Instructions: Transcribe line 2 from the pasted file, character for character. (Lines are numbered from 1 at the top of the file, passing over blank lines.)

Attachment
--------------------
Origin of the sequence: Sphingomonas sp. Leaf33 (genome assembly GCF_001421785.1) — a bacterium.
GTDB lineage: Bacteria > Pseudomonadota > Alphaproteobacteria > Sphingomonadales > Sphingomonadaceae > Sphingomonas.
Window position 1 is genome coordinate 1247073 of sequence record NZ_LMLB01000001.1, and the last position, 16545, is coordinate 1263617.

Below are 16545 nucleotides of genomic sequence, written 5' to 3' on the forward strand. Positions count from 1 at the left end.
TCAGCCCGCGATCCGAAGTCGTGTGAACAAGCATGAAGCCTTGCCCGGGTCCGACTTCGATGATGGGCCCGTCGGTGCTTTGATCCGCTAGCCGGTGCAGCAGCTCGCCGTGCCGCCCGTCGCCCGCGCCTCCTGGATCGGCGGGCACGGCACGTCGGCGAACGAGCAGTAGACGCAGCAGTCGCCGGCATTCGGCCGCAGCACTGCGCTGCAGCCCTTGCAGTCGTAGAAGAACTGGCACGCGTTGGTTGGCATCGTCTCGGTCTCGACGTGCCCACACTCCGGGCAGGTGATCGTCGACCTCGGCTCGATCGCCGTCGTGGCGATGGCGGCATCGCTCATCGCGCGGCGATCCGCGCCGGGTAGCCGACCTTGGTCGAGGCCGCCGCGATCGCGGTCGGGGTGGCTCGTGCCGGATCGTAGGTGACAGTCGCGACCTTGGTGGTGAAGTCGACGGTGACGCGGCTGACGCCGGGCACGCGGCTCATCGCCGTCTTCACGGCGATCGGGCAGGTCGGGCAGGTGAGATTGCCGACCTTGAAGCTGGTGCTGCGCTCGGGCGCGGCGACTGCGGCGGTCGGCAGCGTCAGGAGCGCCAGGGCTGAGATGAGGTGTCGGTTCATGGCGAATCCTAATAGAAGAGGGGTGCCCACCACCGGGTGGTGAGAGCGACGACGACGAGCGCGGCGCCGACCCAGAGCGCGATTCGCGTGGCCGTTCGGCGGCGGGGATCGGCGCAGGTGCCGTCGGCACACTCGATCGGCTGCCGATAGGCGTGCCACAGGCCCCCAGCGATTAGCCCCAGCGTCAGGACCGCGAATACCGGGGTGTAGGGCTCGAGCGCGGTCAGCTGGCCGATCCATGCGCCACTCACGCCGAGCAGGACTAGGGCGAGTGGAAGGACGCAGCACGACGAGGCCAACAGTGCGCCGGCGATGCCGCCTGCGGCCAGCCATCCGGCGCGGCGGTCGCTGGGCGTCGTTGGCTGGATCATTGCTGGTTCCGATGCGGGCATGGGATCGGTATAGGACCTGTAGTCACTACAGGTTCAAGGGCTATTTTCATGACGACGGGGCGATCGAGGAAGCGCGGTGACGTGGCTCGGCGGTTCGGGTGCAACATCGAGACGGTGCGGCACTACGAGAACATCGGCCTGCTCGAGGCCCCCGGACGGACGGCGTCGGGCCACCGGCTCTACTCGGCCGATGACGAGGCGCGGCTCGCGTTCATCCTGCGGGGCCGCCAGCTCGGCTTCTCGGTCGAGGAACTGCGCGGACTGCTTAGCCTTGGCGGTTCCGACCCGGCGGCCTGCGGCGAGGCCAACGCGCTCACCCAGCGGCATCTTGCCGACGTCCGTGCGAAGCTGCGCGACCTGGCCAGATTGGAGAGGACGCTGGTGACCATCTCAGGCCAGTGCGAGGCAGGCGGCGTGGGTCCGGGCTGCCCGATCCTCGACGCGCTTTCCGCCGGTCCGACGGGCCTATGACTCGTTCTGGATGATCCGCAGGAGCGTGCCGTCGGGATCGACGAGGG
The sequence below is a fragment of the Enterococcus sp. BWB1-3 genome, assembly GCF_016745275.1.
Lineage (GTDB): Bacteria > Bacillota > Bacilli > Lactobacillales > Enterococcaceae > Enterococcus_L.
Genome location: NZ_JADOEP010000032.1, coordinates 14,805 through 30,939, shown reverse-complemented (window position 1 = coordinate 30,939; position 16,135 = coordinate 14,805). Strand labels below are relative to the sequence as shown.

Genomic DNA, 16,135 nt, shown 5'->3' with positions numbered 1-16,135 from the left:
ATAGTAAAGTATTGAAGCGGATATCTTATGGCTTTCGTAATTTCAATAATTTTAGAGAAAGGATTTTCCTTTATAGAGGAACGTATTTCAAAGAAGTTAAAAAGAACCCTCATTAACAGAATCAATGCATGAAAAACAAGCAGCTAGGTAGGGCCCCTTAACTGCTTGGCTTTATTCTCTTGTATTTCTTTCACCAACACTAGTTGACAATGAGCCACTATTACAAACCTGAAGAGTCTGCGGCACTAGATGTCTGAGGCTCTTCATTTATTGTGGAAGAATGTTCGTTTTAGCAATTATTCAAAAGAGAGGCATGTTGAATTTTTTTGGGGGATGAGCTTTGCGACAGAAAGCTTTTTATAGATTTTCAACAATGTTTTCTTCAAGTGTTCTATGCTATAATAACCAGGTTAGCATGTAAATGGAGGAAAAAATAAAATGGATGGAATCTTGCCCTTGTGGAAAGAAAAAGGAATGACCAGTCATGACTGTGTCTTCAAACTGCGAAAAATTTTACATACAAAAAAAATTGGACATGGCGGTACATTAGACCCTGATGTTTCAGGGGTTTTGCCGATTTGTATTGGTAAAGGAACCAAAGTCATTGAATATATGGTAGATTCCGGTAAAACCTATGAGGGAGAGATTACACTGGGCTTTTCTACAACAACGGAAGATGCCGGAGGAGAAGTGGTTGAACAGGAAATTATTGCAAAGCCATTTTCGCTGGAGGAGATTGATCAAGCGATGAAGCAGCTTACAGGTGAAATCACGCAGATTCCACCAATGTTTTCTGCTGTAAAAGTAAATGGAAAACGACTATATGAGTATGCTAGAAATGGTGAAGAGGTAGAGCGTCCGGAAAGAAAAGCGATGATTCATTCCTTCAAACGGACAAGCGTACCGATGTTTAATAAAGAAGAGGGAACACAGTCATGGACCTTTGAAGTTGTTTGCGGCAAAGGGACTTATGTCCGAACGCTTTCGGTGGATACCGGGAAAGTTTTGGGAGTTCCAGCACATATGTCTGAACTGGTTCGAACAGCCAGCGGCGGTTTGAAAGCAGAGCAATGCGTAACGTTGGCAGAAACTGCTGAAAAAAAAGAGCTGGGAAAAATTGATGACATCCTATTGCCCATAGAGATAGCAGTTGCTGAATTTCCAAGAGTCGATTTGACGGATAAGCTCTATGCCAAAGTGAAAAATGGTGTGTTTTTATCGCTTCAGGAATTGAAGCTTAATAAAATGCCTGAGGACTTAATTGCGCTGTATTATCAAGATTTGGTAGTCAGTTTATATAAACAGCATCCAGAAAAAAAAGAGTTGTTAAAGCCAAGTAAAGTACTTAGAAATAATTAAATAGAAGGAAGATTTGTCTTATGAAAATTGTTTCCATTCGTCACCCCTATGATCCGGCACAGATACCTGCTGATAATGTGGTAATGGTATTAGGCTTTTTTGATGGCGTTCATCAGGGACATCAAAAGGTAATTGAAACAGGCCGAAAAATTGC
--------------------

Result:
GTDB lineage: Bacteria > Pseudomonadota > Alphaproteobacteria > Sphingomonadales > Sphingomonadaceae > Sphingomonas.